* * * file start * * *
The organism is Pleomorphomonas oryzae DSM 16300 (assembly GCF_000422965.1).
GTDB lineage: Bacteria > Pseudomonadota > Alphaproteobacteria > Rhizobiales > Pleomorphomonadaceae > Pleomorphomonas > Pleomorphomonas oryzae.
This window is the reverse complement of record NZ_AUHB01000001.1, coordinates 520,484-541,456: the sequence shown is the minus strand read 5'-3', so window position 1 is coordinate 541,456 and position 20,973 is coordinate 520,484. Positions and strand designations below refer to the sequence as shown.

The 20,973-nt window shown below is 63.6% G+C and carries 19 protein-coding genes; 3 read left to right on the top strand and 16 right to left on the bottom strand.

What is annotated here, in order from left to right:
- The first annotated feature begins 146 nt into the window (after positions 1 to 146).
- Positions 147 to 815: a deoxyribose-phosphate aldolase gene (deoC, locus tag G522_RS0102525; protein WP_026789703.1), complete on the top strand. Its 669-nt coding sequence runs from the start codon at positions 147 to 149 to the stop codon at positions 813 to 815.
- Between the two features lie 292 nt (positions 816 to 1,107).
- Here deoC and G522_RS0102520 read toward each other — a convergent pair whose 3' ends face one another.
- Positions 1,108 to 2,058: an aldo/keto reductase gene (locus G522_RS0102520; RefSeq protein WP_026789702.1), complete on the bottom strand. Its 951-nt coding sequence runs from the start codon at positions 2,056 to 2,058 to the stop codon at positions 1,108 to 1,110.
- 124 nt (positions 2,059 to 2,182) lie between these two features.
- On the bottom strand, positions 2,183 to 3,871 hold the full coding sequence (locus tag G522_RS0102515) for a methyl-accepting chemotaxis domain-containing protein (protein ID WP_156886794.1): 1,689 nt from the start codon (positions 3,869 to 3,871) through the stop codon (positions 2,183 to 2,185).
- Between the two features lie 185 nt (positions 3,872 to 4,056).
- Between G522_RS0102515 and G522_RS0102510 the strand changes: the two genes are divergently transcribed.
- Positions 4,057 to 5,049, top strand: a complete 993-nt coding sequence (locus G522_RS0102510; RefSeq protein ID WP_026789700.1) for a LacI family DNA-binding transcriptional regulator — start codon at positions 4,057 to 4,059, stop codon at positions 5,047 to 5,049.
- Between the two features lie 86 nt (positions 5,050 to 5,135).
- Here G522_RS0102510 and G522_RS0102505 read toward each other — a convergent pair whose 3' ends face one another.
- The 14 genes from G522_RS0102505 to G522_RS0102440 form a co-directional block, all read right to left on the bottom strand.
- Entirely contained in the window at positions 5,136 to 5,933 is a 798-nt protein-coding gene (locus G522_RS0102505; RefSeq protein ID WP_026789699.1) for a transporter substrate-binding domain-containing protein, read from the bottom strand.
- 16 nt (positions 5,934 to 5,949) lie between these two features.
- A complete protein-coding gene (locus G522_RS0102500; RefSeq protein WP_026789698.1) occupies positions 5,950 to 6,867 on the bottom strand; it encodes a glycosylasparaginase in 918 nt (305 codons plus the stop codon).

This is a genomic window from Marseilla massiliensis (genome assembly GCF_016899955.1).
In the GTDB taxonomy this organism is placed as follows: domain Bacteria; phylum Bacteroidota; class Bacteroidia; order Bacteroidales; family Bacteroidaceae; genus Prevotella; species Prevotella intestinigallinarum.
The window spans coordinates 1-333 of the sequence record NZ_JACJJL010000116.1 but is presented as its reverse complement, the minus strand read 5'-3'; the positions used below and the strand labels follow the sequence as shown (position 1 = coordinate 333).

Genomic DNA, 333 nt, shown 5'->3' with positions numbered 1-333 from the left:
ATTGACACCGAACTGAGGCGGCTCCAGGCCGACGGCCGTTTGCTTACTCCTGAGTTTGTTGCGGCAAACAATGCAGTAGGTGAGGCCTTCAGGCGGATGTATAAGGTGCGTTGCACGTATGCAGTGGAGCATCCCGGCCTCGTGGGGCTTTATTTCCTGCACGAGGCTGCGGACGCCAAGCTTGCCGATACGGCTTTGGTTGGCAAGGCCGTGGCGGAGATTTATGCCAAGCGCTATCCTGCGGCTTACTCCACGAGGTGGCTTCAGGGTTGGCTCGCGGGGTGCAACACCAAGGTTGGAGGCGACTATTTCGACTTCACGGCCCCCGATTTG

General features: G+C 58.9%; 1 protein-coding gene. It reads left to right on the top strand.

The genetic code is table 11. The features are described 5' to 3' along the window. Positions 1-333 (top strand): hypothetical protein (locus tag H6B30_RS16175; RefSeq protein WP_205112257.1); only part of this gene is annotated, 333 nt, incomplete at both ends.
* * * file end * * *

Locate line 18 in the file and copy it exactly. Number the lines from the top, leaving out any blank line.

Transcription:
- The 14 genes from G522_RS0102505 to G522_RS0102440 form a co-directional block, all read right to left on the bottom strand.